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By David Lawder
WASHINGTON (Reuters) - Annual U.S. deficits under a new plan from Senate Democrats would be in the $400-600 billion (268-402 billion pounds) range for much of the next decade, a level they say would allow stronger near-term job growth than Republicans' balanced-budget vision.
The plan unveiled by Senate Budget Committee Chairwoman Patty Murray on Wednesday offers up some modest spending cuts and seeks nearly $1 trillion in new tax revenue, but leaves major government programs largely unchanged - a stark contrast to Republican Paul Ryan's radical revamp of healthcare benefits in an effort to slash deficits to zero by 2023.
Murray's plan, which is expected to be passed by the Senate Budget Committee this week, showed that deficits would average 2.4 percent of U.S. economic output through 2023, a rate many economists view as sustainable. The Senate hasn't passed a budget in four years.
U.S. deficits have exceeded $1 trillion during each of the past four years due largely to economic damage from the recent financial crisis. Under the assumptions used in Murray's budget, the fiscal 2013 deficit is forecast at $891 billion, or 5.6 percent of gross domestic product.
The Democratic plan would add $5.2 trillion to U.S. public debt over the decade, pushing it above $18 trillion in 2023. As a share of a growing economy, however, the debt would decline gradually to 70.4 percent from 76.6 percent now.
The plan, given to Budget Committee members only after the panel opened debate on it, aims to shrink U.S. deficits by $1.85 billion over 10 years - including the replacement of about $960 billion in automatic spending cuts known as the sequester.
It adds $100 billion in new spending to rebuild roads, bridges, schools and workers' job skills and prescribes $975 billion in spending cuts and $975 billion in new revenues from the elimination of tax deductions and loopholes that benefit the wealthy.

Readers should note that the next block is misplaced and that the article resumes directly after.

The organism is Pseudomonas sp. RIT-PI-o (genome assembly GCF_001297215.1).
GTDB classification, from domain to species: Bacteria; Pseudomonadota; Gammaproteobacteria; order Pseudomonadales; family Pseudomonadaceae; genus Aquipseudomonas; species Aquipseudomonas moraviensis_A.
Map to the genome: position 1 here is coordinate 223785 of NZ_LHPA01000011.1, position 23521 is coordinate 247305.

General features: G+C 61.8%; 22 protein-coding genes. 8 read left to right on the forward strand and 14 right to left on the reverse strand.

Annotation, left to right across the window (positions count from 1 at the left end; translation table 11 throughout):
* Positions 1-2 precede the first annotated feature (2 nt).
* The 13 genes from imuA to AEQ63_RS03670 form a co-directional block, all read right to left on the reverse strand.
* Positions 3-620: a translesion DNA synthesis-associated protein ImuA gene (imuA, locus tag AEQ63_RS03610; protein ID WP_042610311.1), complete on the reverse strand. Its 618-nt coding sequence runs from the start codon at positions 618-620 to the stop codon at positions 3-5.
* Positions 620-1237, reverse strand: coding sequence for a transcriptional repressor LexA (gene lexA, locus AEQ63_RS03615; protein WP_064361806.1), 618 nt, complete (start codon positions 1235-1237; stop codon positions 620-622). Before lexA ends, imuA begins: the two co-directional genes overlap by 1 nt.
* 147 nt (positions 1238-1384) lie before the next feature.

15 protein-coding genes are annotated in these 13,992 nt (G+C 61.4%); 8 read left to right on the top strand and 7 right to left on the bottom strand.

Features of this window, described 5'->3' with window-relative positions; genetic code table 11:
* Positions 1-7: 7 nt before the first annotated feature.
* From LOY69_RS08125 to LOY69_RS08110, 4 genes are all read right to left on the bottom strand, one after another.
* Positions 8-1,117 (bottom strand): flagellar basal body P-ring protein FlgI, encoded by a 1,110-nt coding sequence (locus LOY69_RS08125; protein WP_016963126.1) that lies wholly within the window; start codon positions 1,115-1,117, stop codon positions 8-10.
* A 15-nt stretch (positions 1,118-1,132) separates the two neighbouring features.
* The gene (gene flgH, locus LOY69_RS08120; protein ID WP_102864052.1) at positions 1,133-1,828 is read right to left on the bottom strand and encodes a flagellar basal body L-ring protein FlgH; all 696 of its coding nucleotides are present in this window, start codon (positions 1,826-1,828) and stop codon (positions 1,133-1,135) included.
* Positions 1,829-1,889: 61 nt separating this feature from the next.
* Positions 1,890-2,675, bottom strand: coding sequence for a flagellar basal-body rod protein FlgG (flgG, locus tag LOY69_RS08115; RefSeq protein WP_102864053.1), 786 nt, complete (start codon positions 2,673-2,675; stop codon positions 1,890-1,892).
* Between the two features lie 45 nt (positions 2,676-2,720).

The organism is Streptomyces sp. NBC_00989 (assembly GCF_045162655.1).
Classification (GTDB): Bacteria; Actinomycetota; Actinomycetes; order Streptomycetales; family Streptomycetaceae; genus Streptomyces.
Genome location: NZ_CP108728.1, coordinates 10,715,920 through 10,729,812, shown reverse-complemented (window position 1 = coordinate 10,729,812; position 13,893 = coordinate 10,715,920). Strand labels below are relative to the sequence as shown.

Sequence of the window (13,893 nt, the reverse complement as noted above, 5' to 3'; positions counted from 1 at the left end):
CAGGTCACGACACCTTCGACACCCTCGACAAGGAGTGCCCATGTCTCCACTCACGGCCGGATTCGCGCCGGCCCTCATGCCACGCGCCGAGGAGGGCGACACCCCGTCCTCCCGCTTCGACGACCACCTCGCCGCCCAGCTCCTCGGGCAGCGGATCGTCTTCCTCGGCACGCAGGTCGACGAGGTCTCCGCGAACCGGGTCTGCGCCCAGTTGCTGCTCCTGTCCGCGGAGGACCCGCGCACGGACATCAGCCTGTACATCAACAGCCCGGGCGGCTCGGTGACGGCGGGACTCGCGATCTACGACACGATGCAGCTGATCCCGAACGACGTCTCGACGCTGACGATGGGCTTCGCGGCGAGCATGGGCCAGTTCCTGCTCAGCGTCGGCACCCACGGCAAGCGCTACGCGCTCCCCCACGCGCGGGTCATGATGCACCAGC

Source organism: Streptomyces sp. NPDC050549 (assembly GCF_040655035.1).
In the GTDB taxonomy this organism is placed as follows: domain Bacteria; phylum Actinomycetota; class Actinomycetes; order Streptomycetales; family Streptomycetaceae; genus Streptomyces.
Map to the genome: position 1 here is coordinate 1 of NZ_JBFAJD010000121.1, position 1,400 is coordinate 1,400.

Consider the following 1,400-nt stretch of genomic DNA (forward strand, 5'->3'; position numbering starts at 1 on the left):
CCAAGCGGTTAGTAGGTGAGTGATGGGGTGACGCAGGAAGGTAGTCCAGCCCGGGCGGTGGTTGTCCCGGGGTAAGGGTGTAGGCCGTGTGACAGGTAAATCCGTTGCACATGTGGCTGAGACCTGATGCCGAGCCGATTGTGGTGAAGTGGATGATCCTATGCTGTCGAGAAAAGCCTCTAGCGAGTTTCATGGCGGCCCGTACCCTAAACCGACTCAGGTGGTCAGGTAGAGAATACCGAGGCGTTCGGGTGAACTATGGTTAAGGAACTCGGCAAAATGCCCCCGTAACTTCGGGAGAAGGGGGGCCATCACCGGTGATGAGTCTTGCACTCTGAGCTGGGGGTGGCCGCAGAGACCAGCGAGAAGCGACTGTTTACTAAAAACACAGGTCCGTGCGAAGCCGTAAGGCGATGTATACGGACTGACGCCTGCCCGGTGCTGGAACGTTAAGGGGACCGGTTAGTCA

"The highest priority of our budget is to create the conditions for job creation, economic growth, and prosperity built from the middle out, not the top down," Murray told the committee.
Ryan's plan, expected to be passed by the House Budget Committee late on Wednesday, aims to slash deficits by $4.6 trillion and reach a small surplus by 2023 through deep cuts to domestic social programs such as Medicaid healthcare for the poor.
Ryan's plan benefits from a $620 billion tax increase on the wealthy enacted in January, but will not levy any more new taxes. It calls for repeal of President Barack Obama's 2010 healthcare reforms for savings of $1.8 trillion.
For the third year in a row, Ryan has proposed major changes to the Medicare healthcare system for the elderly and disabled, converting it after 2024 to a voucher-like system that gives seniors a subsidy to purchase private health insurance or coverage through the existing fee-for-service Medicare program.
Murray's plan would make no changes to Medicare's structure but claims it will achieve $265 billion in savings from the program through unspecified efficiency changes that build on Obama's healthcare reforms. Senate Budget Committee aides said these would be determined by choices made in future legislation. Another $10 billion in savings would come from new efficiencies in the Medicaid program.
Budget Committee Republicans criticized Murray's plan as a timid effort that preserves the status quo in the face of a massive baby boom generation that will "bankrupt" Medicare.
"Their proposal goes to extraordinary lengths to shield the federal bureaucracy from any reform, even as millions of Americans are trapped in failed government programs," said Senator Jeff Sessions, the panel's top Republican. "The Democrat budget enriches the bureaucracy at the expense of the people."
The Democrats' plan would also reduce spending caps starting in 2015 for savings of $240 billion from the military, $142 billion from discretionary domestic spending and $76 billion from certain benefit programs. The programs and projects that would bear these cuts are not specified, leaving that task to appropriations committees.
On the tax side, the budget offers little specificity on which credits, deductions and loopholes should be closed to raise the $975 billion in new revenues.
The Ryan plan is expected to go to a floor vote in the Republican-controlled House next week, while the Democratic-controlled Senate will vote on the Murray plan. House and Senate leaders would then try to work out differences between the two.
(Reporting by David Lawder; Editing by Sandra Maler, Andrew Hay and Paul Simao)